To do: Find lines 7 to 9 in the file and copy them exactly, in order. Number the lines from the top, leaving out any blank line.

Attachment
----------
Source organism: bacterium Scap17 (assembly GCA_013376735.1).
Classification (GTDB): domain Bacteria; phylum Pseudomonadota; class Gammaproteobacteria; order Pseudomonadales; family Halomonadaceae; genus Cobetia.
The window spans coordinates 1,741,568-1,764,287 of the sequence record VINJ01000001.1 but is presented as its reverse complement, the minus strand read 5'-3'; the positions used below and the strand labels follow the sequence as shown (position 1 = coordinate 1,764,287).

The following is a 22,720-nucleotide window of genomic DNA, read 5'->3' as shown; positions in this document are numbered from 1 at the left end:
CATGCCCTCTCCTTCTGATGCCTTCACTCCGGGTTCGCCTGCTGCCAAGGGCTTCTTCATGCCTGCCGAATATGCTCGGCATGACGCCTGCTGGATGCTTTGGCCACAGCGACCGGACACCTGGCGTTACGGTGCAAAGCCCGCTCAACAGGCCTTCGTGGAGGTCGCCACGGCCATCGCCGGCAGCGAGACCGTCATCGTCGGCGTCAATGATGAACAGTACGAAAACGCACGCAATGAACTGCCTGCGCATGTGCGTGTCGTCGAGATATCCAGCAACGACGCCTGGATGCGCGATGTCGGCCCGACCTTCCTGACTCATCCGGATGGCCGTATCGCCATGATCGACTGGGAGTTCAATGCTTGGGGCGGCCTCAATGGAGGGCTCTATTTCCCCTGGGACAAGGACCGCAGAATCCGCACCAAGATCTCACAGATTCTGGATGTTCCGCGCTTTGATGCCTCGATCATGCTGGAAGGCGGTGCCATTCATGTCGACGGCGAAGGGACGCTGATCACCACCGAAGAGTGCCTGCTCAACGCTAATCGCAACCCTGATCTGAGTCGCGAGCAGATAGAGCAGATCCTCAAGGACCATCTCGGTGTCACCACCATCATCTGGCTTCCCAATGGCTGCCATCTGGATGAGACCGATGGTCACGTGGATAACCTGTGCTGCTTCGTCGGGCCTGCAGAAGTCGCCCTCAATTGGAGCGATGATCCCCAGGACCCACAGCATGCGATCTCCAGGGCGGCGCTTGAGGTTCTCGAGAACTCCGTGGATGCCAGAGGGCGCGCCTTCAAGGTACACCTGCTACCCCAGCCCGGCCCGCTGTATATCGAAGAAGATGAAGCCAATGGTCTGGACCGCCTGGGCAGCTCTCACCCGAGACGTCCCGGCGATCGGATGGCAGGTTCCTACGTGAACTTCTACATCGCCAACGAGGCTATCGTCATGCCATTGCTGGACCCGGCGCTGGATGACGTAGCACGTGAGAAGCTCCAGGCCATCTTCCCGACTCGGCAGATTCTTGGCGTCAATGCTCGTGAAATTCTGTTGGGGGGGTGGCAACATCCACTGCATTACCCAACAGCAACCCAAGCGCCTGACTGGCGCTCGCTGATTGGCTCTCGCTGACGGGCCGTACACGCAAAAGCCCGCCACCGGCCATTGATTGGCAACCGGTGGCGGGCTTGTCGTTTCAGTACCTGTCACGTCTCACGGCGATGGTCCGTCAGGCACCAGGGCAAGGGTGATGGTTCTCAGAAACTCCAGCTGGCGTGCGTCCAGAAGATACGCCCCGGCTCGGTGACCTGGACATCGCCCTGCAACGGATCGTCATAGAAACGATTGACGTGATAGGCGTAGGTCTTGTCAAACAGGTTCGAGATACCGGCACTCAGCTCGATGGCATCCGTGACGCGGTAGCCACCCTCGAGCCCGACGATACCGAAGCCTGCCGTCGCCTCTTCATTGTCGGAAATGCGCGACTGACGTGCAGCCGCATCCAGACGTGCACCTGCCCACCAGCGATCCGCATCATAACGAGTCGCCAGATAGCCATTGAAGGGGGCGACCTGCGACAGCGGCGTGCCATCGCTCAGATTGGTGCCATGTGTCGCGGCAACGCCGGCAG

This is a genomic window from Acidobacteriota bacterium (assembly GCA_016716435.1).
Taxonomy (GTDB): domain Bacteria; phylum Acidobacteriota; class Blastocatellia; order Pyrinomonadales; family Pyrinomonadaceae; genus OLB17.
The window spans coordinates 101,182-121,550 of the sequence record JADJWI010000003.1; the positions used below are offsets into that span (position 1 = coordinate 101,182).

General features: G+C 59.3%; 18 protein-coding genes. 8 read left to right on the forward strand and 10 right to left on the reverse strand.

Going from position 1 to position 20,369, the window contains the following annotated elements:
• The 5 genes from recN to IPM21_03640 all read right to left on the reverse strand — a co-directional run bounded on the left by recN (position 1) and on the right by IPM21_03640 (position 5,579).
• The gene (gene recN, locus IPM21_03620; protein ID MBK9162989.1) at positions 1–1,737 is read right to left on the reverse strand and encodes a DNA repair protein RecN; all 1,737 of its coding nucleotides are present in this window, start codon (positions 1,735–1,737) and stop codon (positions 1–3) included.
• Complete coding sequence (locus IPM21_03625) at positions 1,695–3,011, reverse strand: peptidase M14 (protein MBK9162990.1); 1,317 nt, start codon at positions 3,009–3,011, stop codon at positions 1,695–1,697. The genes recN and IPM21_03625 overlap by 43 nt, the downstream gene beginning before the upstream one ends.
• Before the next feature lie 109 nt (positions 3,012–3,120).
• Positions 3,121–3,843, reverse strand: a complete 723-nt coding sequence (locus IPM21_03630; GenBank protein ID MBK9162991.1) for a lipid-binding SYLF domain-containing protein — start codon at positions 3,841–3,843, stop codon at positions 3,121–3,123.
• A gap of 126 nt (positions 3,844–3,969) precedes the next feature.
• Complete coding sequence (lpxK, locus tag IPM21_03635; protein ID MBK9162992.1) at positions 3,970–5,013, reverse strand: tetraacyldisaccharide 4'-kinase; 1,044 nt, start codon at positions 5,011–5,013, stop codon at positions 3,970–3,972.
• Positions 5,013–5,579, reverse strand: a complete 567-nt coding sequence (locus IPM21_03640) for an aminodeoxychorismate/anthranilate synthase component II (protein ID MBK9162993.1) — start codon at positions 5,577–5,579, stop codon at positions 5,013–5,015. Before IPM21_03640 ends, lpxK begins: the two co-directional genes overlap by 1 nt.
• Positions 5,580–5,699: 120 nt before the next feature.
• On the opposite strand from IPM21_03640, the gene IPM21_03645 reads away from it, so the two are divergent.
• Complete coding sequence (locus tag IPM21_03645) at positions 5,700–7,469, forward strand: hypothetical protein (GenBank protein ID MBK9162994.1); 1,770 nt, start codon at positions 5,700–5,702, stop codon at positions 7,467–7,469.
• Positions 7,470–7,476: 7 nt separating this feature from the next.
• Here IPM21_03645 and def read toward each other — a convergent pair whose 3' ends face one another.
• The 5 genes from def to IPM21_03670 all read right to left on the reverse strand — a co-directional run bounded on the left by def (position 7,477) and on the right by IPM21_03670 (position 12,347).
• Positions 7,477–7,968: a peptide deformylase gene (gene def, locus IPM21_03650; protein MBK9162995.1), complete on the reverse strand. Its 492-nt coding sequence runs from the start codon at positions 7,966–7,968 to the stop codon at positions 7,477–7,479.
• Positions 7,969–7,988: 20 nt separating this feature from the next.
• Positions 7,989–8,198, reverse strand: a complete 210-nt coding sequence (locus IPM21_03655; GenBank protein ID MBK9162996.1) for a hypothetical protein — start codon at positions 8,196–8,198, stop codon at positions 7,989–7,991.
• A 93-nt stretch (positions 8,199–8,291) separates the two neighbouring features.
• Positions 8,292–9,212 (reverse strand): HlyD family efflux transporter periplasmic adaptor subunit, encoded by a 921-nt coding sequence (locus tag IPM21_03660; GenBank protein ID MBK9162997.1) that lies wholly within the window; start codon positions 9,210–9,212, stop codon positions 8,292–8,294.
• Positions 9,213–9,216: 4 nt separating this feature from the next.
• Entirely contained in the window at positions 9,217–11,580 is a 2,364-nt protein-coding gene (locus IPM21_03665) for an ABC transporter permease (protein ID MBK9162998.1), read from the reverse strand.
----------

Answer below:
Taxonomy (GTDB): domain Bacteria; phylum Acidobacteriota; class Blastocatellia; order Pyrinomonadales; family Pyrinomonadaceae; genus OLB17.
The window spans coordinates 101,182-121,550 of the sequence record JADJWI010000003.1; the positions used below are offsets into that span (position 1 = coordinate 101,182).

General features: G+C 59.3%; 18 protein-coding genes. 8 read left to right on the forward strand and 10 right to left on the reverse strand.